I very much enjoyed this highly entertaining biographical drama about the controversial ice skater Tonya Harding, which plays as part savage black comedy, part tragedy, and part Mommie Dearest.
Though I wasn’t all that young at the time, somehow I completely missed out on the infamous incident that put a stop to Harding’s career, and the only facts I was vaguely aware of before watching the film were that it involved a) Harding’s fellow skater and b) violence. So I went into I, Tonya with a clean slate and no preconceived ideas. Though it never portrays its subject as perfect or even an always reliable narrator, the film does give many sympathetic reasons for why Harding turned out the way she did. It’s also rather refreshing to watch a sports biopic that is not a moving story about succeeding against all odds (nothing against those but they do tend to follow a rigid formula).
The film is built around faux-documentary, straight-to-the-camera interviews, in which Tonya (Margot Robbie), her ex-husband Jeff (Sebastian Stan) and her mother LaVona (Allison Janney) recall their stories in flashbacks. At the start of the film, four-year-old Tonya’s talent on ice is obvious enough to convince a reluctant coach to take her on. To her domineering, foul-mouthed Mother from Hell, ice skating is no hobby – it’s a blood sport. When little Tonya attempts a friendly chat with another skater, LaVona shouts, that girl’s your enemy! When Tonya wets herself because she’s not allowed a bathroom break, her mother coolly instructs her to skate wet.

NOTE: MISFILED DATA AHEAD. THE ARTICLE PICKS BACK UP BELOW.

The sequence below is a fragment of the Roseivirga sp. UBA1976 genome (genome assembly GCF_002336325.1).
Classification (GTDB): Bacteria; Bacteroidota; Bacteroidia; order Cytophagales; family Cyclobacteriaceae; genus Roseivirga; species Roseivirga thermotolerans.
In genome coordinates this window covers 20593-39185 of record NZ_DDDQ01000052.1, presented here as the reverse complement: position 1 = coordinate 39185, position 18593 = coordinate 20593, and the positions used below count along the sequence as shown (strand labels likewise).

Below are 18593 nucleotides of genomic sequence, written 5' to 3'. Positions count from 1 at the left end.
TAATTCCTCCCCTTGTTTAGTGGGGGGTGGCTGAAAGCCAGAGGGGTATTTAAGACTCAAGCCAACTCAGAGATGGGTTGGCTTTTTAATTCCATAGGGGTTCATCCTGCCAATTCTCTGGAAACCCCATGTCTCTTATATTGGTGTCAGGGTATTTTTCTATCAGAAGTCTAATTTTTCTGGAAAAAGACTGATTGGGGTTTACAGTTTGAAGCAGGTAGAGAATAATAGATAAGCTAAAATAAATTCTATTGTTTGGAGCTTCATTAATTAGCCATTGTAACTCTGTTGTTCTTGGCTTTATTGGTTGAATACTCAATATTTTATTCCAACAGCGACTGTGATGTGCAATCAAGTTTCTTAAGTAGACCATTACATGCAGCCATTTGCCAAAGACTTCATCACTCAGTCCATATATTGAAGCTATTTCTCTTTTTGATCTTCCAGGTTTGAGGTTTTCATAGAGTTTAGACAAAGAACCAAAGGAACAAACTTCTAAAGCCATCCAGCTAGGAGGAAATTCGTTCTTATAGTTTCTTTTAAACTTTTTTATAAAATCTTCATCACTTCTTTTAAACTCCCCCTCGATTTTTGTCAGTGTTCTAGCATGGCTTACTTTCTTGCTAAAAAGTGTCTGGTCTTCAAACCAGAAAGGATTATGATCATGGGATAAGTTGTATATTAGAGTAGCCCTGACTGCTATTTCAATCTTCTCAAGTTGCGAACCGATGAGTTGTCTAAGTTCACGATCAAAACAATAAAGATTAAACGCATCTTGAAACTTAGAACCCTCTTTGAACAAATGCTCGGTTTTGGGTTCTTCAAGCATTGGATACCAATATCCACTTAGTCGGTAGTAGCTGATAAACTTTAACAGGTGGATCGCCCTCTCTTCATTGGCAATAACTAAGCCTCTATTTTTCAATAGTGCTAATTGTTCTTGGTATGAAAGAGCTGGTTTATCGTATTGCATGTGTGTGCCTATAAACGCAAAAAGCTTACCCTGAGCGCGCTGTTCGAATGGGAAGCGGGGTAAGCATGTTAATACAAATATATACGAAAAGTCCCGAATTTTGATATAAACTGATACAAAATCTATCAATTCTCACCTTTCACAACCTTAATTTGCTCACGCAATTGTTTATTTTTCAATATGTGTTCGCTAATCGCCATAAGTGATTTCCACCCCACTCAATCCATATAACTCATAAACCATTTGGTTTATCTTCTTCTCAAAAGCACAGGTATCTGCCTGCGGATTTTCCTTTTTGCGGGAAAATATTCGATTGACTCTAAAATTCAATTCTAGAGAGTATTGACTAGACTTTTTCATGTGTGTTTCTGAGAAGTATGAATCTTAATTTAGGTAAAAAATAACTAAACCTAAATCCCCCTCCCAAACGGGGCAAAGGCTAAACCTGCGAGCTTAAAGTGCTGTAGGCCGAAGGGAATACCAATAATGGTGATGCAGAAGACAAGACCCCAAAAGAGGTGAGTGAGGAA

Eventually Tonya breaks away from her abusive mother, only to fall into an abusive marriage with the first guy she dates; after growing up with LaVona, emotional and physical violence is as everyday as toast with jam. On the skating rink, she may not be a vision of grace and charm, but Tonya’s secret weapon against the rest of the ice princesses is her ability to land a triple axel – something that no other woman can do. In 1991, she’s crowned the U.S. Women’s Figure Skating Champion, but her redneck crassness and the lack of a proper wholesome image still rubs the judges and officials wrong. Forget her volatile mother and husband though – according to the movie the biggest blight on Tonya’s career was Jeff’s obese, delusional idiot of a friend, who had a bright idea of hiring a couple of goons to bash the knee of Tonya’s chief rival, Nancy Kerrigan.
I, Tonya moves at a brisk high-energy pace, with the period-appropriate musical choices giving it an extra oomph, and does a fine job juggling comedy and pathos. I found Tonya’s toxic relationship with her appalling mother the most interesting aspect, with Janney stealing every scene she’s in. Though it’s no Charlize Theron in Monster level of transformation, and you never quite forget how drop-dead gorgeous she is, Margot Robbie gives a remarkable, raw performance as rough-as-guts Tonya, suggesting a transformation that’s more about attitude and body language. With her permanently tensed mouth and eyes that are about to flash with anger any moment, she really sells a personality whose drive to win seems to be about I’ll show you all you bastards more than anything else. Trashy as she may be, in the end you do feel sorry about the way Tonya and her undeniable talent got chewed up and spat out.